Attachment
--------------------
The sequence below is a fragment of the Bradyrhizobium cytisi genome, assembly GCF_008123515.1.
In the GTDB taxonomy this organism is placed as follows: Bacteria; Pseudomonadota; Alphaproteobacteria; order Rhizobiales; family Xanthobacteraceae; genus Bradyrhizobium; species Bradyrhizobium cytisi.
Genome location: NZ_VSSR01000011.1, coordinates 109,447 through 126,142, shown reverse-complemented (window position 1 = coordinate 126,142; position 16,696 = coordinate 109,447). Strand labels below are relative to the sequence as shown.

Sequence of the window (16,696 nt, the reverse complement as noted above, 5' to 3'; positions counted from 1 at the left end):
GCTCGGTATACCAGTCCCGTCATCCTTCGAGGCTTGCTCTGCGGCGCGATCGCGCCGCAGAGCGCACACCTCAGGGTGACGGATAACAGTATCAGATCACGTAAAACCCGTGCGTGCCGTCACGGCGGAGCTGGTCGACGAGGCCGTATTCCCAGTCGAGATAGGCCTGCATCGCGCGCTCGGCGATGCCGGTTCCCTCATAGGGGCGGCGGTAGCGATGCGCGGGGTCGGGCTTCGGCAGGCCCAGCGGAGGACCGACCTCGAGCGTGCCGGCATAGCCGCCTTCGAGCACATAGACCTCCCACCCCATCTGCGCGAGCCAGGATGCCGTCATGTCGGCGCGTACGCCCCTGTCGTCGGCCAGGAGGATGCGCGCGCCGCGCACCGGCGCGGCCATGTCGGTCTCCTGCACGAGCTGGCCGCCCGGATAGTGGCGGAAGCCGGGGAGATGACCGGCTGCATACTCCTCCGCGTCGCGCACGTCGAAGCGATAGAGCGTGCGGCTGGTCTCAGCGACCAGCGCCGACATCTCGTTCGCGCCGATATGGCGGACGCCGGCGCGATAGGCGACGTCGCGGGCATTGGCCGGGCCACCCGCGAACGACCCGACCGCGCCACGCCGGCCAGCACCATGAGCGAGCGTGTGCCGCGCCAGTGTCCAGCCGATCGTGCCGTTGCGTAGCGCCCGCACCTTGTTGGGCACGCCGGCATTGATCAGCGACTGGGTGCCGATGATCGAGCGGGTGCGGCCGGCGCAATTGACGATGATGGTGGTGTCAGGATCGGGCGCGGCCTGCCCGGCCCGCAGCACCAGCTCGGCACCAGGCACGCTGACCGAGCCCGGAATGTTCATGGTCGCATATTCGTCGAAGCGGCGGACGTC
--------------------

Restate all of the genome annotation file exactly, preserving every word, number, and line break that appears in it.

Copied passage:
The sequence below is a fragment of the Bradyrhizobium cytisi genome, assembly GCF_008123515.1.
In the GTDB taxonomy this organism is placed as follows: Bacteria; Pseudomonadota; Alphaproteobacteria; order Rhizobiales; family Xanthobacteraceae; genus Bradyrhizobium; species Bradyrhizobium cytisi.
Genome location: NZ_VSSR01000011.1, coordinates 109,447 through 126,142, shown reverse-complemented (window position 1 = coordinate 126,142; position 16,696 = coordinate 109,447). Strand labels below are relative to the sequence as shown.

Sequence of the window (16,696 nt, the reverse complement as noted above, 5' to 3'; positions counted from 1 at the left end):
GCTCGGTATACCAGTCCCGTCATCCTTCGAGGCTTGCTCTGCGGCGCGATCGCGCCGCAGAGCGCACACCTCAGGGTGACGGATAACAGTATCAGATCACGTAAAACCCGTGCGTGCCGTCACGGCGGAGCTGGTCGACGAGGCCGTATTCCCAGTCGAGATAGGCCTGCATCGCGCGCTCGGCGATGCCGGTTCCCTCATAGGGGCGGCGGTAGCGATGCGCGGGGTCGGGCTTCGGCAGGCCCAGCGGAGGACCGACCTCGAGCGTGCCGGCATAGCCGCCTTCGAGCACATAGACCTCCCACCCCATCTGCGCGAGCCAGGATGCCGTCATGTCGGCGCGTACGCCCCTGTCGTCGGCCAGGAGGATGCGCGCGCCGCGCACCGGCGCGGCCATGTCGGTCTCCTGCACGAGCTGGCCGCCCGGATAGTGGCGGAAGCCGGGGAGATGACCGGCTGCATACTCCTCCGCGTCGCGCACGTCGAAGCGATAGAGCGTGCGGCTGGTCTCAGCGACCAGCGCCGACATCTCGTTCGCGCCGATATGGCGGACGCCGGCGCGATAGGCGACGTCGCGGGCATTGGCCGGGCCACCCGCGAACGACCCGACCGCGCCACGCCGGCCAGCACCATGAGCGAGCGTGTGCCGCGCCAGTGTCCAGCCGATCGTGCCGTTGCGTAGCGCCCGCACCTTGTTGGGCACGCCGGCATTGATCAGCGACTGGGTGCCGATGATCGAGCGGGTGCGGCCGGCGCAATTGACGATGATGGTGGTGTCAGGATCGGGCGCGGCCTGCCCGGCCCGCAGCACCAGCTCGGCACCAGGCACGCTGACCGAGCCCGGAATGTTCATGGTCGCATATTCGTCGAAGCGGCGGACGTC